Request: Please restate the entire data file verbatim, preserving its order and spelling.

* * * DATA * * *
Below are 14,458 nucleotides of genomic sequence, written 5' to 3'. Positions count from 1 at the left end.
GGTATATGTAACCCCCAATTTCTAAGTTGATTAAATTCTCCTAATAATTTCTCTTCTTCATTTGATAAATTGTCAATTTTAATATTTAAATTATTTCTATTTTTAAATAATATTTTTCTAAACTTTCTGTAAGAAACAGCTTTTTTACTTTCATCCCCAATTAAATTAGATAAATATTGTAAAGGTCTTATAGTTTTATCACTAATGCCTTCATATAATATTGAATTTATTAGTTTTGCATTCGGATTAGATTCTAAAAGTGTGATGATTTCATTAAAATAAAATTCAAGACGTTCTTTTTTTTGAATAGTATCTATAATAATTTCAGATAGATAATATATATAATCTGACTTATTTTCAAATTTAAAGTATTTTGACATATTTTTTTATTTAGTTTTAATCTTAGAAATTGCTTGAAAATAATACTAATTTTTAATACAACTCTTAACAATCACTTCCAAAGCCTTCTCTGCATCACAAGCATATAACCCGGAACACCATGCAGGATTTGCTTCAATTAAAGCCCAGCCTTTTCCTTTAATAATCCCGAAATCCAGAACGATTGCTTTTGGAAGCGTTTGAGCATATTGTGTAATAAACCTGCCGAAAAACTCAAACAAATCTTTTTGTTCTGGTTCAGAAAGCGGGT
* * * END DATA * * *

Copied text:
Below are 14,458 nucleotides of genomic sequence, written 5' to 3'. Positions count from 1 at the left end.
GGTATATGTAACCCCCAATTTCTAAGTTGATTAAATTCTCCTAATAATTTCTCTTCTTCATTTGATAAATTGTCAATTTTAATATTTAAATTATTTCTATTTTTAAATAATATTTTTCTAAACTTTCTGTAAGAAACAGCTTTTTTACTTTCATCCCCAATTAAATTAGATAAATATTGTAAAGGTCTTATAGTTTTATCACTAATGCCTTCATATAATATTGAATTTATTAGTTTTGCATTCGGATTAGATTCTAAAAGTGTGATGATTTCATTAAAATAAAATTCAAGACGTTCTTTTTTTTGAATAGTATCTATAATAATTTCAGATAGATAATATATATAATCTGACTTATTTTCAAATTTAAAGTATTTTGACATATTTTTTTATTTAGTTTTAATCTTAGAAATTGCTTGAAAATAATACTAATTTTTAATACAACTCTTAACAATCACTTCCAAAGCCTTCTCTGCATCACAAGCATATAACCCGGAACACCATGCAGGATTTGCTTCAATTAAAGCCCAGCCTTTTCCTTTAATAATCCCGAAATCCAGAACGATTGCTTTTGGAAGCGTTTGAGCATATTGTGTAATAAACCTGCCGAAAAACTCAAACAAATCTTTTTGTTCTGGTTCAGAAAGCGGGT